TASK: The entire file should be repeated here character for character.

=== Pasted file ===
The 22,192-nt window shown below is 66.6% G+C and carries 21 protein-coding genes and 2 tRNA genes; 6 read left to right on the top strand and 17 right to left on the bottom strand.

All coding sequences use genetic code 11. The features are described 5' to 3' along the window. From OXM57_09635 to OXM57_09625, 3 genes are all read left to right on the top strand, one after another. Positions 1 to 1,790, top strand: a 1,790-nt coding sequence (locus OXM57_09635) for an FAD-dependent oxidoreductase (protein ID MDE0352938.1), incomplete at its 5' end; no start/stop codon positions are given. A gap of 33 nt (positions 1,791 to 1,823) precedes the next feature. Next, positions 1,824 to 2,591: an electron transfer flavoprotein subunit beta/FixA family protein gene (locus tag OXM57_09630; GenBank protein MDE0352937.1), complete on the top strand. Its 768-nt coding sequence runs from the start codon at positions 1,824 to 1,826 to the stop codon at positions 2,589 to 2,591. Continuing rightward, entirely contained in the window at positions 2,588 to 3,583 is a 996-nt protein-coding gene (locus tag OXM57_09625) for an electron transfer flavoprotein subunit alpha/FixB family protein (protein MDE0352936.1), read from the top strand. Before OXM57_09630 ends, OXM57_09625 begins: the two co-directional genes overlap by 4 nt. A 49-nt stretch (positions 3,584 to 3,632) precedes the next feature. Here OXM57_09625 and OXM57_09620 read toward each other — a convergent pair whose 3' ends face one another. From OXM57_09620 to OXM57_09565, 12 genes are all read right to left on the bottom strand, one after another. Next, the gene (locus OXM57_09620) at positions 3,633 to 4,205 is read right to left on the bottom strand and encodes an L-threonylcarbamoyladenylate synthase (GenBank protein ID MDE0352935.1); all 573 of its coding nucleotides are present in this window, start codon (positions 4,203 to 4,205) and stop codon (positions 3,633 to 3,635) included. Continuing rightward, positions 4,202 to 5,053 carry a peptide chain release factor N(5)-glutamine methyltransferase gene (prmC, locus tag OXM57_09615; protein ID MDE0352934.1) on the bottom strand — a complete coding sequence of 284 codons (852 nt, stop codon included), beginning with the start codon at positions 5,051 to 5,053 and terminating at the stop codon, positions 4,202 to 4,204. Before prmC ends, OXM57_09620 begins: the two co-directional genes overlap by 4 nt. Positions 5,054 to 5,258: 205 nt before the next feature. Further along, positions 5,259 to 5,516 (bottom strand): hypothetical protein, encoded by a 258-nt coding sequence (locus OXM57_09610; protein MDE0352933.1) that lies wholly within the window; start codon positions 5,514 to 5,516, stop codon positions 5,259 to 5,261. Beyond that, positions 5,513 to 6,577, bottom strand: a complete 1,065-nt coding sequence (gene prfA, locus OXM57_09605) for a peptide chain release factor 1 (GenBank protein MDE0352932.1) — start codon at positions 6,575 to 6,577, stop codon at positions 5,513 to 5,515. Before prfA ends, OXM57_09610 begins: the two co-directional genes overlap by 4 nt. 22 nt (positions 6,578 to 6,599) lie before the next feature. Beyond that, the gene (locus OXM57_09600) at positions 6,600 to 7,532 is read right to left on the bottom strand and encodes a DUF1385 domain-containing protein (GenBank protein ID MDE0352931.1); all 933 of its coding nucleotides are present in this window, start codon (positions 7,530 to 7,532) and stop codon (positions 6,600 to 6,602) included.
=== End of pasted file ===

The 22,192-nt window shown below is 66.6% G+C and carries 21 protein-coding genes and 2 tRNA genes; 6 read left to right on the top strand and 17 right to left on the bottom strand.

All coding sequences use genetic code 11. The features are described 5' to 3' along the window. From OXM57_09635 to OXM57_09625, 3 genes are all read left to right on the top strand, one after another. Positions 1 to 1,790, top strand: a 1,790-nt coding sequence (locus OXM57_09635) for an FAD-dependent oxidoreductase (protein ID MDE0352938.1), incomplete at its 5' end; no start/stop codon positions are given. A gap of 33 nt (positions 1,791 to 1,823) precedes the next feature. Next, positions 1,824 to 2,591: an electron transfer flavoprotein subunit beta/FixA family protein gene (locus tag OXM57_09630; GenBank protein MDE0352937.1), complete on the top strand. Its 768-nt coding sequence runs from the start codon at positions 1,824 to 1,826 to the stop codon at positions 2,589 to 2,591. Continuing rightward, entirely contained in the window at positions 2,588 to 3,583 is a 996-nt protein-coding gene (locus tag OXM57_09625) for an electron transfer flavoprotein subunit alpha/FixB family protein (protein MDE0352936.1), read from the top strand. Before OXM57_09630 ends, OXM57_09625 begins: the two co-directional genes overlap by 4 nt. A 49-nt stretch (positions 3,584 to 3,632) precedes the next feature. Here OXM57_09625 and OXM57_09620 read toward each other — a convergent pair whose 3' ends face one another. From OXM57_09620 to OXM57_09565, 12 genes are all read right to left on the bottom strand, one after another. Next, the gene (locus OXM57_09620) at positions 3,633 to 4,205 is read right to left on the bottom strand and encodes an L-threonylcarbamoyladenylate synthase (GenBank protein ID MDE0352935.1); all 573 of its coding nucleotides are present in this window, start codon (positions 4,203 to 4,205) and stop codon (positions 3,633 to 3,635) included. Continuing rightward, positions 4,202 to 5,053 carry a peptide chain release factor N(5)-glutamine methyltransferase gene (prmC, locus tag OXM57_09615; protein ID MDE0352934.1) on the bottom strand — a complete coding sequence of 284 codons (852 nt, stop codon included), beginning with the start codon at positions 5,051 to 5,053 and terminating at the stop codon, positions 4,202 to 4,204. Before prmC ends, OXM57_09620 begins: the two co-directional genes overlap by 4 nt. Positions 5,054 to 5,258: 205 nt before the next feature. Further along, positions 5,259 to 5,516 (bottom strand): hypothetical protein, encoded by a 258-nt coding sequence (locus OXM57_09610; protein MDE0352933.1) that lies wholly within the window; start codon positions 5,514 to 5,516, stop codon positions 5,259 to 5,261. Beyond that, positions 5,513 to 6,577, bottom strand: a complete 1,065-nt coding sequence (gene prfA, locus OXM57_09605) for a peptide chain release factor 1 (GenBank protein MDE0352932.1) — start codon at positions 6,575 to 6,577, stop codon at positions 5,513 to 5,515. Before prfA ends, OXM57_09610 begins: the two co-directional genes overlap by 4 nt. 22 nt (positions 6,578 to 6,599) lie before the next feature. Beyond that, the gene (locus OXM57_09600) at positions 6,600 to 7,532 is read right to left on the bottom strand and encodes a DUF1385 domain-containing protein (GenBank protein ID MDE0352931.1); all 933 of its coding nucleotides are present in this window, start codon (positions 7,530 to 7,532) and stop codon (positions 6,600 to 6,602) included.